It may well be that in deciding to discuss this matter in camera, the Committee was genuinely concerned with protecting the privacy of the individual. Unfortunately, in the absence of any reasons for its decision on the record, the public is left with a legitimate concern that the real reason may have been a desire to avoid being held accountable for its actions. To disabuse the public of this view it is recommended:

  1. That Corporate Services and Economic Development Committee Report 46A, together with the vote taken in camera, be released to the public, subject only to such redaction, if any, as the City Clerk and Solicitor may consider necessary to comply with the provisions of the Municipal Freedom of Information and Protection of Privacy Act, and
  2. That staff be directed not to place a report on an in camera agenda under the exception relating to personal matters about an identifiable individual, if that report can easily be redacted to minimize the harm to that individual and permit discussion in open session.

2. The vote in Committee

The facts

The recommendation in the report that came before the Corporate Services and Economic Development Committee read:

That the Corporate Services and Economic Committee consider [a request by a senior officer of the Municipality for the payment of a stated sum of money] to cover the shortfall of the pension transfer from the Federal government to Ontario Municipal Employees Retirement System (OMERS).

The Committee revised the recommendation to read:

That Council direct staff to authorize the payment [of a stated sum of money to a senior officer of the Municipality] to cover the shortfall of the pension transfer from the Federal government to the Ontario Municipal Employees Retirement System (OMERS), provided the costs are taken from the [relevant] budget.

Legislative requirements regarding voting In Camera

Subsection 239 (5) of the Act and section 13 (5) of the Procedure By-law prohibit the taking of votes during in camera meetings. Two exceptions are set out in subsection 239 (6).

Subsections 239(5) and 239 (6) of the Municipal Act provide as follows:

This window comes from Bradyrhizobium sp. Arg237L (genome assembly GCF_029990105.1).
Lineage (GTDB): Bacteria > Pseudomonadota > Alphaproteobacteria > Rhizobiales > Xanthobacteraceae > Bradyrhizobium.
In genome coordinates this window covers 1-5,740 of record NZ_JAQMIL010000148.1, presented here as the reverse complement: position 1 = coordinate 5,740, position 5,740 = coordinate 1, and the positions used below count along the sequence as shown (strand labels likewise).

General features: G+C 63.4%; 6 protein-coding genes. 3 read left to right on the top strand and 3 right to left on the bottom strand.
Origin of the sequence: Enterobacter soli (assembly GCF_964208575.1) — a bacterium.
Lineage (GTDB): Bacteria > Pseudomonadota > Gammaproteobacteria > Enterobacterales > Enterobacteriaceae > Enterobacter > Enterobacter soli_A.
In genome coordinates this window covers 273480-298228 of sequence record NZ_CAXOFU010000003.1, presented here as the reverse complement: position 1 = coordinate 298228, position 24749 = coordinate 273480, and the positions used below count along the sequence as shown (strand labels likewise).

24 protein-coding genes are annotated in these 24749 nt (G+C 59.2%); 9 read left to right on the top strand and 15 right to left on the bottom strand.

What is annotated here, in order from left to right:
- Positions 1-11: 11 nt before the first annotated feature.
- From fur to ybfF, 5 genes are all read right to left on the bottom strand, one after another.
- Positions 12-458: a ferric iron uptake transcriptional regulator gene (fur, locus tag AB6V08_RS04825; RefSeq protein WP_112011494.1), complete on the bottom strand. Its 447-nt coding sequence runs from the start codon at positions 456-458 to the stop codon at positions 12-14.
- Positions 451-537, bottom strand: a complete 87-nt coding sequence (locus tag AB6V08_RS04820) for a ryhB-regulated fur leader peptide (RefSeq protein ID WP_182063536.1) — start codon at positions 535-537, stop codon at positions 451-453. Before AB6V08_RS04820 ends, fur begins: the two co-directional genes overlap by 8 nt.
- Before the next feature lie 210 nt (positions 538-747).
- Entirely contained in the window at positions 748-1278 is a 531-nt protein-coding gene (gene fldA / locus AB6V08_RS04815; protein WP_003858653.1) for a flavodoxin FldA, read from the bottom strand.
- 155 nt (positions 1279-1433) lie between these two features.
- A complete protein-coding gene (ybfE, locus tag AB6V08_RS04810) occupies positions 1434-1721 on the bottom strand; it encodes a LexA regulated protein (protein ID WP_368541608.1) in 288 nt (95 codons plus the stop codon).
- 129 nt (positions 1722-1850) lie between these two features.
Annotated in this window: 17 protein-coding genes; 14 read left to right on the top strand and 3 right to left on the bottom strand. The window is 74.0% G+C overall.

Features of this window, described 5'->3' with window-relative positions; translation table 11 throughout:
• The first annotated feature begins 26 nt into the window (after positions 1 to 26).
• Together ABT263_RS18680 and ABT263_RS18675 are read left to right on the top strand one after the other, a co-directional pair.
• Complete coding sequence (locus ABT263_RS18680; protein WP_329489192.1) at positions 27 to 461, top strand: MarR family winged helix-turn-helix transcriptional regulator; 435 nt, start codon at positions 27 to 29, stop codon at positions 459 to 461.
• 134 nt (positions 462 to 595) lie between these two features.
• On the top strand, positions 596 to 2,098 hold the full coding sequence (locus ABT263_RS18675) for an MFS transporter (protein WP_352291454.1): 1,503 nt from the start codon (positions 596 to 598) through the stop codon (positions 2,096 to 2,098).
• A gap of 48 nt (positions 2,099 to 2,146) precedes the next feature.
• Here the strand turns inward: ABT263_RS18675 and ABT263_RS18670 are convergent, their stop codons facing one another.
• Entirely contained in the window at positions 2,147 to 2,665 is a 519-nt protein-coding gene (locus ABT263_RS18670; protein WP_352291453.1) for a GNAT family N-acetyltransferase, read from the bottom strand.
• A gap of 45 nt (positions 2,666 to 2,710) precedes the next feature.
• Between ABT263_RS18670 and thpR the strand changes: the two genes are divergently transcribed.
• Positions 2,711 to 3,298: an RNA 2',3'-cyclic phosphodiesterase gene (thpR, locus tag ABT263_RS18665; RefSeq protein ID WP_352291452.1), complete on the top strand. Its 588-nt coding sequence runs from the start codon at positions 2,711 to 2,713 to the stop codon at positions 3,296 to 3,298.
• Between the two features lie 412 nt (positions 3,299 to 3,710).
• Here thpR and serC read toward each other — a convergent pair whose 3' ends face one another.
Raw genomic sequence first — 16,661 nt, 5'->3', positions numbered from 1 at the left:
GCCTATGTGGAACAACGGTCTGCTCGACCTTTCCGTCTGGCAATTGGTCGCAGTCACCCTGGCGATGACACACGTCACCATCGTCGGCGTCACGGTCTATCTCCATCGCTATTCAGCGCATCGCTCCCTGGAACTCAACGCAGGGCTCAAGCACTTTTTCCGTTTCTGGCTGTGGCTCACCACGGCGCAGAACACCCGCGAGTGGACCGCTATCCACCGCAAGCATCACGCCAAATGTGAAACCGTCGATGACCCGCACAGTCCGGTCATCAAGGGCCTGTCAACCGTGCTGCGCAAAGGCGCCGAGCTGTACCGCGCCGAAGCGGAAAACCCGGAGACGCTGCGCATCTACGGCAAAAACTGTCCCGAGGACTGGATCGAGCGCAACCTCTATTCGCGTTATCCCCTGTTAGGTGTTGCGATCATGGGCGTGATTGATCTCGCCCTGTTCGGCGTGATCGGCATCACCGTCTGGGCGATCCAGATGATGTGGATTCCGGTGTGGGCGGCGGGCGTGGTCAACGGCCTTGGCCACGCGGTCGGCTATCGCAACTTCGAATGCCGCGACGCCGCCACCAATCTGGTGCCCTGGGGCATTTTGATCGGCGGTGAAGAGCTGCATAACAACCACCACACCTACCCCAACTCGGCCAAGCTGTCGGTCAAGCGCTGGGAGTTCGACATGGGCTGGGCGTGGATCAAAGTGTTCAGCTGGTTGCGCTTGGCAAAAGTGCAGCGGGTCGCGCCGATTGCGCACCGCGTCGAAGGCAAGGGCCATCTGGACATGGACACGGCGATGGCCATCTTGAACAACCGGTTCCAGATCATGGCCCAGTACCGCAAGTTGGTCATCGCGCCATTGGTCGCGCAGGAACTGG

Open meeting

(5)  Subject to subsection (6), a meeting shall not be closed to the public during the taking of a vote. 2001, c. 25, s. 239 (5).

Exception

(6)  Despite section 244, a meeting may be closed to the public during a vote if,

(a) subsection (2) or (3) permits or requires the meeting to be closed to the public; and

(b) the vote is for a procedural matter or for giving directions or instructions to officers, employees or agents of the municipality, local board or committee of either of them or persons retained by or under a contract with the municipality or local board. 2001, c. 25, s. 239 (6).

The first change in the wording of the recommendation was made by the Committee in an obvious attempt to bring the motion within the exemption set out in subsection 239 (6) (b).

Analysis

There were three ways that the Committee could have complied with the legislative prohibition on voting in camera. It could have

    1. redacted the report to remove exact figures if it felt this was necessary, to allow a discussion of the report and vote to be taken in public;
    2. preserved the report’s confidentiality until a decision was made by council by voting to refer the recommendation in the report to council; or
    3. reworded the recommendation as a direction to staff so as to allow a vote be taken in camera pursuant to subsection 239 (5).

Its choice of the third option was unfortunate.

Conclusion

Although arguably complying with the letter of the legislation, this choice clearly violates its spirit. There is little doubt that the framers of section 239 of the Municipal Act intended to limit the use of the two exceptions set out in that section to the type of actions which would facilitate the carrying out of past Council decisions or assist in the preparation of material for Council’s use in making future decisions. It could never have been their intention to allow the prohibition of voting in camera to be circumvented by simply cloaking a substantive motion in the clothing of a direction to staff. Whether the money required to satisfy the Senior Officer’s request is new money or is taken from an account under the relevant budget, it is still the spending of public money for a purpose for which it was not originally approved. And whether the motion is to pay the money or to direct staff to authorize the payment of money, it is still a substantive motion not, in the Meetings Investigator’s opinion, a motion within the spirit or intent of clause 239 (6) (b).